Behavioural finance topics
Some central issues in behavioural finance are why investors and managers (and also lenders and borrowers) make systematic errors. It shows how those errors affect prices and returns (creating market inefficiencies). It shows also what managers of firms or other institutions, as well as other financial players might do to take advantage of market inefficiencies.
Among the inefficiencies described by behavioural finance, underreactions or overreactions to information are often cited, as causes of market trends and in extreme cases of bubbles and crashes). Such misreactions have been attributed to limited investor attention, overconfidence / overoptimism, and mimicry ( herding instinct) and noise trading.
Other key observations made in behavioural finance literature include the lack of symmetry between decisions to acquire or keep resources, called colloquially the "bird in the bush" paradox, and the strong loss aversion or regret attached to any decision where some emotionally valued resources (e.g. a home) might be totally lost. Loss aversion appears to manifest itself in investor behaviour as an unwillingness to sell shares or other equity, if doing so would force the trader to realise a nominal loss (Genesove & Mayer, 2001). It may also help explain why housing market prices do not adjust downwards to market clearing levels during periods of low demand.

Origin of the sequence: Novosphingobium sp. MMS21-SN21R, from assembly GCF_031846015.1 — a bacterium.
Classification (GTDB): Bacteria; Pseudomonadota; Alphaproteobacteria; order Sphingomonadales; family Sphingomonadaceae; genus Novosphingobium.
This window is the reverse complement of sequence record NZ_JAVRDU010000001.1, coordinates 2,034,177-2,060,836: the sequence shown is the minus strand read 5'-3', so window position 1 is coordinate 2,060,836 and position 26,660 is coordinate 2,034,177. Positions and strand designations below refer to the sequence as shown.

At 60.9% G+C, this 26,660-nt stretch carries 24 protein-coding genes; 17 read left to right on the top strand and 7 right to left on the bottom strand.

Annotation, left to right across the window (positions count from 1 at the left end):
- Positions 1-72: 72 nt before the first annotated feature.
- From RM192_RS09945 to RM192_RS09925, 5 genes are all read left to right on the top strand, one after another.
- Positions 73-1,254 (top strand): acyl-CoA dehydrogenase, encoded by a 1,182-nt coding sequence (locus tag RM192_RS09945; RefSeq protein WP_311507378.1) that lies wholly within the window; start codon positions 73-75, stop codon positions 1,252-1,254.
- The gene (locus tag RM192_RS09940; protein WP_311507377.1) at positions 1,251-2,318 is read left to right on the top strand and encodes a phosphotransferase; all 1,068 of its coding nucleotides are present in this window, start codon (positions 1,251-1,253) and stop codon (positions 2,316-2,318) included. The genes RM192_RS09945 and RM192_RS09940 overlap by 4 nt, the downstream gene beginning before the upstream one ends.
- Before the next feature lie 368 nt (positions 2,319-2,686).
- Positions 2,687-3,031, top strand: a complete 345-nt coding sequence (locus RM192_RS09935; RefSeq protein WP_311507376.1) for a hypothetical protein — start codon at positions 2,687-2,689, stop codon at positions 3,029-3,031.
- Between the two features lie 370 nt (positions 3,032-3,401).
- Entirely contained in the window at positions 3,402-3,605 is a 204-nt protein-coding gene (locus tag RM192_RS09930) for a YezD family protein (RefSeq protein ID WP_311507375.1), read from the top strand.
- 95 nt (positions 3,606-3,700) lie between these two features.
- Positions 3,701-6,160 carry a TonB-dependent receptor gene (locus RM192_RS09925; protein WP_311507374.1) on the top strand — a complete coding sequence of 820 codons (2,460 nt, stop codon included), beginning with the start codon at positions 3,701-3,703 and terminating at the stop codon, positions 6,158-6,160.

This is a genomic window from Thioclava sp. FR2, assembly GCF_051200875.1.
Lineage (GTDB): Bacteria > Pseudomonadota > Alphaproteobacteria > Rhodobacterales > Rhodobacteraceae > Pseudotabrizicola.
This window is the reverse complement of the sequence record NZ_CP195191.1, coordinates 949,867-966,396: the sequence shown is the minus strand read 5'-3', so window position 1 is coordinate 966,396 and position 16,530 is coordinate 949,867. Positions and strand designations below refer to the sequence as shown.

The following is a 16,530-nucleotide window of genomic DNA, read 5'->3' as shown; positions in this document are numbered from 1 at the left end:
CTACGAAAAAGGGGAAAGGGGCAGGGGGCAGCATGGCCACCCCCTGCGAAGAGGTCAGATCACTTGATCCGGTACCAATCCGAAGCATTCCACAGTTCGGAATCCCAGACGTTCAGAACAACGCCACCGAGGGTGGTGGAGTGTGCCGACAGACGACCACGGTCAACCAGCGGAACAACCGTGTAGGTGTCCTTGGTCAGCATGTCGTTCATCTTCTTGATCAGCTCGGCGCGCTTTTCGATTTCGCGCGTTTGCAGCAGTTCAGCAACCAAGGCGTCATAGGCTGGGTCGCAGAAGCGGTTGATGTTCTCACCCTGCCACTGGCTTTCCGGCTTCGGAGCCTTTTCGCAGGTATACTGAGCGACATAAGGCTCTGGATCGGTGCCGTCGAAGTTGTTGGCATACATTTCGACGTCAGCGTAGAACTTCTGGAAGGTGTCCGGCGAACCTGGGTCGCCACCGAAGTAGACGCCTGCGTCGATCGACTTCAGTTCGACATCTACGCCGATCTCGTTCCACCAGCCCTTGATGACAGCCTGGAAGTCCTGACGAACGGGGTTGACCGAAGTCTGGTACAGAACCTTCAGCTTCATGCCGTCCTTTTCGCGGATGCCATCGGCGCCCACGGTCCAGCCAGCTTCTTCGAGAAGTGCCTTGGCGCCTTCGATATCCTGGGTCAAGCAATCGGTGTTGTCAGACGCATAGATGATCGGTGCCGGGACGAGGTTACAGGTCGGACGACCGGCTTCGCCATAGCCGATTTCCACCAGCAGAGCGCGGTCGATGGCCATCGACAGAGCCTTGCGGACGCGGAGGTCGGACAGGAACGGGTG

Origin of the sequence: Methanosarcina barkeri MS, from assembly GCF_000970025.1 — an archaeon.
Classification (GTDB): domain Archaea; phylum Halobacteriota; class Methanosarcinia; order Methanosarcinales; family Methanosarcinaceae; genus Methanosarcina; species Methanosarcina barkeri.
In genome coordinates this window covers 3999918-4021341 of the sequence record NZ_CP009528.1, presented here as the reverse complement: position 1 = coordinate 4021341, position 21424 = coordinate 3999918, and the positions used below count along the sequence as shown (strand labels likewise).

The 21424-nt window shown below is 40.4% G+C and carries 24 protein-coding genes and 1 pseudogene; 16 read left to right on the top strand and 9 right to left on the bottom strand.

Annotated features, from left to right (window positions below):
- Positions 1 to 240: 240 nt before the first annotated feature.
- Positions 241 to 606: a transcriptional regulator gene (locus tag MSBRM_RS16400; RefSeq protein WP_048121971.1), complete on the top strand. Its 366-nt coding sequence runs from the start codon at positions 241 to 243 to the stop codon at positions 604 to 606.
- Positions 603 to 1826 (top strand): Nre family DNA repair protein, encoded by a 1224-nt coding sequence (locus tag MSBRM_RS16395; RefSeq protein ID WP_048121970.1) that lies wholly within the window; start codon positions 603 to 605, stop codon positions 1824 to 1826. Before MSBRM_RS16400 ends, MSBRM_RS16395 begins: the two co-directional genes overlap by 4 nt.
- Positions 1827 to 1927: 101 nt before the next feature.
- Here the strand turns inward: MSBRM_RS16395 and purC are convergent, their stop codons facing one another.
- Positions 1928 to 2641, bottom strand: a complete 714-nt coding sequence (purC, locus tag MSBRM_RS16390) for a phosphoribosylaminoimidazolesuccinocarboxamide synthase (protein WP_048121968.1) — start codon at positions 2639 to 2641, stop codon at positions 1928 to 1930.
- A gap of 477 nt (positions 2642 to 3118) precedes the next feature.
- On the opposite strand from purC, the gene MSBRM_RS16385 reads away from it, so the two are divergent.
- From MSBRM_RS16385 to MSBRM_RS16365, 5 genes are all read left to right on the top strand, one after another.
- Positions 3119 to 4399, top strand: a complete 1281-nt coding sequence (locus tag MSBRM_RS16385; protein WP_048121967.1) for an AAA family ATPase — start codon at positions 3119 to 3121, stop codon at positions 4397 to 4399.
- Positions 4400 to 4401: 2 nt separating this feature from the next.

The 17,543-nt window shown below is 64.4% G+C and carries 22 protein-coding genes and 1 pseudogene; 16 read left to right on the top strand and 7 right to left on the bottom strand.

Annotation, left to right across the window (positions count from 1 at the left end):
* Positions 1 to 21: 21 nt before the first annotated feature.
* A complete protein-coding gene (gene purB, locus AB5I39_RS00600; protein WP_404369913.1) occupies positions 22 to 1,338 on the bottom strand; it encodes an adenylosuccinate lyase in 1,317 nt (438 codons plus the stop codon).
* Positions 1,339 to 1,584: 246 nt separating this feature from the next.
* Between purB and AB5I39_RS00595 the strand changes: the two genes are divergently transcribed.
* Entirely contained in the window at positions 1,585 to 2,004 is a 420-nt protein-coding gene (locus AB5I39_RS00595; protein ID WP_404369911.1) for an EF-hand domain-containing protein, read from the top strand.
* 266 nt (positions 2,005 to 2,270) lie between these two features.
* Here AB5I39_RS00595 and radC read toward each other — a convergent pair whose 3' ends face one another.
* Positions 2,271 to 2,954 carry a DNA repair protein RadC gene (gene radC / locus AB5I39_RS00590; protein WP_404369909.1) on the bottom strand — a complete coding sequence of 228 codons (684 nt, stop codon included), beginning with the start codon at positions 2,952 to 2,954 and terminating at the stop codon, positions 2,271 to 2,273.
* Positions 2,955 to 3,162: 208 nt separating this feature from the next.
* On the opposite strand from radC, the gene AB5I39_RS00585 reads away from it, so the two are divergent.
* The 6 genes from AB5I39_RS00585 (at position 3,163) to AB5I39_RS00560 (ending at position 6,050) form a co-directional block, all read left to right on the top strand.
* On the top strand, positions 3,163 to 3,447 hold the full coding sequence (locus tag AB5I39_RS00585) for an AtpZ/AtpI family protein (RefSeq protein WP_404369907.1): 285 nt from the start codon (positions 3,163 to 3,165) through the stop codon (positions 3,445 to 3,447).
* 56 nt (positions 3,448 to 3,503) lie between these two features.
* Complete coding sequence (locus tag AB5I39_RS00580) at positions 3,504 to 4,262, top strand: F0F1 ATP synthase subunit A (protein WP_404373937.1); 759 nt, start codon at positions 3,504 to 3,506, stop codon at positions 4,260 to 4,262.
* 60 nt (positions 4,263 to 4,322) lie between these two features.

Applying a version of prospect theory, Benartzi and Thaler (1995) claim to have solved the equity premium puzzle, something conventional finance models have been unable to do.
Presently, some researchers in experimental finance use experimental method, e.g. creating an artificial market by some kind of simulation software to study people's decision-making process and behaviour in financial markets.
Behavioural finance models
Some financial models used in money management and asset valuation use behavioural finance parameters, for example:
- Thaler's model of price reactions to information, with three phases, underreaction-adjustment-overreaction, creating a price trend
- One characteristic of overreaction is that the average return of asset prices following a series of announcements of good news is lower than the average return following a series of bad announcements. In other words, overreaction occurs if the market reacts too strongly or for too long (persistent trend) to news that it subsequently needs to be compensated in the opposite direction. As a result, assets that were winners in the past should not be seen as an indication to invest in as their risk adjusted returns in the future are relatively low compared to stocks that were defined as losers in the past.
- The stock image coefficient
Criticisms of behavioural finance
Critics of behavioural finance, such as Eugene Fama, typically support the efficient market theory (though Fama may have reversed his position in recent years). They contend that behavioural finance is more a collection of anomalies than a true branch of finance and that these anomalies will eventually be priced out of the market or explained by appealing to market microstructure arguments. However, a distinction should be noted between individual biases and social biases; the former can be averaged out by the market, while the other can create feedback loops that drive the market further and further from the equilibrium of the " fair price".